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Michael Power: The Struggle to Build the Catholic Church on the Canadian Frontier (McGill-Queen's Studies in the History of Religion) Hardcover – April 28, 2005
"In a carefully researched and elegantly written biography, McGowan artistically paints the historical context of the events from Power's youth to his leadership of the Toronto church. A pleasure to read!" Terence J. Fay, St Augustine's Seminary, Toronto School of Theology, University of Toronto, and the author of "A History of Canadian Catholics" "This polished work, written in fluent and agreeable prose, paints a coherent and vivid picture of its subject and his times." Terrence Murphy, VP-Academic and Research, Saint Mary's University
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Power's diocese contained a rich mixture of cultures and faiths, European and native. There was the established Anglican Church, itinerent Protestant ministers and sects, aboriginal culture based largely on animistic worship and the struggling Catholic faith formed largely of Irish and transplanted Quebecers. The Church itself was staffed by priests of spotty calibre, many faithful apostles, but also some rogue elements with a penchant for drinking, womanizing and brawling in pubs.. and one who ran his hogs in the local burial ground, scandalizing his parishioners. A significant challenge for the Church existing in simply sacralizing frontier marriages, often of mixed denomination.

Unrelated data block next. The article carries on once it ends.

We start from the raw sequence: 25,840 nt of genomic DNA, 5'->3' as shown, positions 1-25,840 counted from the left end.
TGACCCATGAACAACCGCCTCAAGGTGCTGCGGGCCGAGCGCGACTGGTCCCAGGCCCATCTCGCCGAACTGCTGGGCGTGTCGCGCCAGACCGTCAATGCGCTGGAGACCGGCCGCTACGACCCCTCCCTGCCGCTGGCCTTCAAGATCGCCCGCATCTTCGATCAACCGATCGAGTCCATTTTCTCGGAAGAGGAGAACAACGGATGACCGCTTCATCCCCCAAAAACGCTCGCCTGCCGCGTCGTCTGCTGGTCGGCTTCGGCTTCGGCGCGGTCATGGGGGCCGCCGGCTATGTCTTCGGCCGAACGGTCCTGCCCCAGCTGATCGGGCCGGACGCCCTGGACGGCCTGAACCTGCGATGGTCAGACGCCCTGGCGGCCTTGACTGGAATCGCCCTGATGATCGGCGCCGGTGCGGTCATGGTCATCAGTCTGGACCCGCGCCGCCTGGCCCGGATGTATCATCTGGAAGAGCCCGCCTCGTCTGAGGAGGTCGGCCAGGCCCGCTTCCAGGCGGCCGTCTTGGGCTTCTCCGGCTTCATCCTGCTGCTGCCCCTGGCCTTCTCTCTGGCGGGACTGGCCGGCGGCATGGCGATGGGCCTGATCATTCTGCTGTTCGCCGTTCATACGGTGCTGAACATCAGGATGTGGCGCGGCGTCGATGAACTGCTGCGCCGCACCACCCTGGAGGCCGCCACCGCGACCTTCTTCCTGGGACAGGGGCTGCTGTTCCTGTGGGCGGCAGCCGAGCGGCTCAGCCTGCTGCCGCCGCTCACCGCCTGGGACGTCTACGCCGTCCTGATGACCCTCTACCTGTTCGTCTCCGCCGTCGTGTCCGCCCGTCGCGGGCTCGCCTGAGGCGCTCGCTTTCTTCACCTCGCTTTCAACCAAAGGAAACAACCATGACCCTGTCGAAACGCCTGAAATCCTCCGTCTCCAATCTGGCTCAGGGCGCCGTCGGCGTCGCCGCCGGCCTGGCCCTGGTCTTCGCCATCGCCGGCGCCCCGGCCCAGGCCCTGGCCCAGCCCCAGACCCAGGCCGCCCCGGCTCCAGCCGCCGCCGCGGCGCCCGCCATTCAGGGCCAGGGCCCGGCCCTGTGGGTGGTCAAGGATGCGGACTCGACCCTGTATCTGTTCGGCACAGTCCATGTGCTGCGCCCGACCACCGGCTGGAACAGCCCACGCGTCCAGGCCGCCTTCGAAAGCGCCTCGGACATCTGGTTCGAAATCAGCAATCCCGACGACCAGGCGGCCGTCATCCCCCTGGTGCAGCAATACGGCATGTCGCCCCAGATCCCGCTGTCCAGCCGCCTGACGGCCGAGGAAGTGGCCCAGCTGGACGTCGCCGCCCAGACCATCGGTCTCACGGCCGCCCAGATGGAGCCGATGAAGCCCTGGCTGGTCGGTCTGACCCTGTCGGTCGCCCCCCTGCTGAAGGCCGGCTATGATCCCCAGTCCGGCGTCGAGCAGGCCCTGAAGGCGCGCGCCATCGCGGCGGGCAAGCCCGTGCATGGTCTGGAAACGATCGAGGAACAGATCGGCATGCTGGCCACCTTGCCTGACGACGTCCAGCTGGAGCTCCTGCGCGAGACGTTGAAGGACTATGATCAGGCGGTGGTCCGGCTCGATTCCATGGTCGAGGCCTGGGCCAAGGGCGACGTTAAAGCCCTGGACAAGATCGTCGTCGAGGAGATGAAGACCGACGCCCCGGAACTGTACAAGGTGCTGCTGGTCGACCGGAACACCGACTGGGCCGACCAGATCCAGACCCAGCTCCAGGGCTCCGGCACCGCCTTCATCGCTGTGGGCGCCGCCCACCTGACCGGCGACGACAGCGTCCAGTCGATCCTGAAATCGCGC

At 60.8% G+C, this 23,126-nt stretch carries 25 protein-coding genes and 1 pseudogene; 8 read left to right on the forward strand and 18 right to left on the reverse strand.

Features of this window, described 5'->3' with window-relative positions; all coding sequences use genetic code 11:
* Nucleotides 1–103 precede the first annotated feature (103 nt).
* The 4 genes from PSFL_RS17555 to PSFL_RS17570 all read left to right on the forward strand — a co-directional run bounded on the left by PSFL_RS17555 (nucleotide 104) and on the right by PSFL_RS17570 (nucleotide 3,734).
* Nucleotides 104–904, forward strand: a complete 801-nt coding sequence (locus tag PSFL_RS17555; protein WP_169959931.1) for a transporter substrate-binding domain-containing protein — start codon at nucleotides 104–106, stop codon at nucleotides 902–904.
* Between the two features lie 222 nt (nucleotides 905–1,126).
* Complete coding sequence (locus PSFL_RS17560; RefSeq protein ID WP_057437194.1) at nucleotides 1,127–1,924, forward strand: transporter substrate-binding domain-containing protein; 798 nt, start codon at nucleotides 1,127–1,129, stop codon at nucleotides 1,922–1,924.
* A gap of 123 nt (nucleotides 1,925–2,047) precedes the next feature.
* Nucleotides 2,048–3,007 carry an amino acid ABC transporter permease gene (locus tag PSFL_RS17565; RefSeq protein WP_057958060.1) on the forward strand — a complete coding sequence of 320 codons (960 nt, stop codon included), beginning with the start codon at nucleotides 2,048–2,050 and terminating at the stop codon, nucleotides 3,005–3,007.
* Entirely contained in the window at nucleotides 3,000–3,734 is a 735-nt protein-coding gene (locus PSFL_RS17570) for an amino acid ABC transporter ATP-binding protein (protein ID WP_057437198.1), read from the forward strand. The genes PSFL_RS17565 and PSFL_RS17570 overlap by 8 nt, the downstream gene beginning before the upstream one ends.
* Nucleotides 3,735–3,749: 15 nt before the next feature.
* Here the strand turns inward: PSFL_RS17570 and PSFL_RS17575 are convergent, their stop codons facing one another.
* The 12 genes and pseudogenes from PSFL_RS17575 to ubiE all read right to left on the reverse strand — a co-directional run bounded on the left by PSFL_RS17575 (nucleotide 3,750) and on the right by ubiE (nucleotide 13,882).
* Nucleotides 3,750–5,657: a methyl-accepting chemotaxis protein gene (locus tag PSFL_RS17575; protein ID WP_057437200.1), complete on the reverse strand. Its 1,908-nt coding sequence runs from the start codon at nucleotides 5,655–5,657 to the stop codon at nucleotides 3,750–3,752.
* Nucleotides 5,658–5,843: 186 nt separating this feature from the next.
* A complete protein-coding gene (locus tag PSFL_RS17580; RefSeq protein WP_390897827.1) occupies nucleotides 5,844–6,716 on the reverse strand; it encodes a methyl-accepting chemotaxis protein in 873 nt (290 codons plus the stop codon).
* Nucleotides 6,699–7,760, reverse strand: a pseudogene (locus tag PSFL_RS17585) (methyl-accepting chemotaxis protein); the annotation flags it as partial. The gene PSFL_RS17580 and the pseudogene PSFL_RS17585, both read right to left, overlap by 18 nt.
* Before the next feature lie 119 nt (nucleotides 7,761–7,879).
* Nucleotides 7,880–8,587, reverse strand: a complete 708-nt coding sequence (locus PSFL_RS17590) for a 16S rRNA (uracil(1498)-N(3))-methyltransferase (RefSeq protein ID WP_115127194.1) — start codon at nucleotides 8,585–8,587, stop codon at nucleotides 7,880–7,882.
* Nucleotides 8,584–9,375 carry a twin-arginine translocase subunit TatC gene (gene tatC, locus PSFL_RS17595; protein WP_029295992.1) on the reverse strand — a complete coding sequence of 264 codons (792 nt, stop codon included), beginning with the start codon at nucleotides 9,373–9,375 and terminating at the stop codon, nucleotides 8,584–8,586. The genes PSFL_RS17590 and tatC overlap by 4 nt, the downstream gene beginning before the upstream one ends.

His was a frontier ministry, replete with the hardships of frontier life in the harsh Canadian climate. Canada was also the inheritor of a turbulent period in European history, formed of the rebellion around Enlightenment thought. And those of reactionary counter movements, notably in the Ultramontane Catholic traditionalist movement.
Powers was himself Irish, of Maritime roots. He was a man with a legalistic and organized frame of mind, with a lifelong interest in Canon Law and strict principles of observance. He was always a voice for the established order, in Church and in society at a time where rebellion seethed in both. But he was also a voice for harmony amongst denominations, of charity in a society of polarized wealth and grinding poverty for some, and evangalization of First Nations. He dealt with many of the same issues the Church deals with today, a shortage of priests, and certainly a critical shortage of good priests. He brought immense energy and a store of compassion to his dioceses as well as sense of order to times of rampant apostacy and apocalyptic visions.
He was only 43 when the Irish Potato Famine brought hordes of dispossessed to the city, famished and disease ridden. He contracted typhus while giving aid and pastoral care to his new flock. This book is a beautifully descriptive narrative of life in early upper Canada, from the unique perspective, of a dedicated bishop. But it also provides a colourful lens, well crafted, of the ermerging and increasingly cosmopolitan city of Toronto from a priest and one who sacrificed his life for his cause.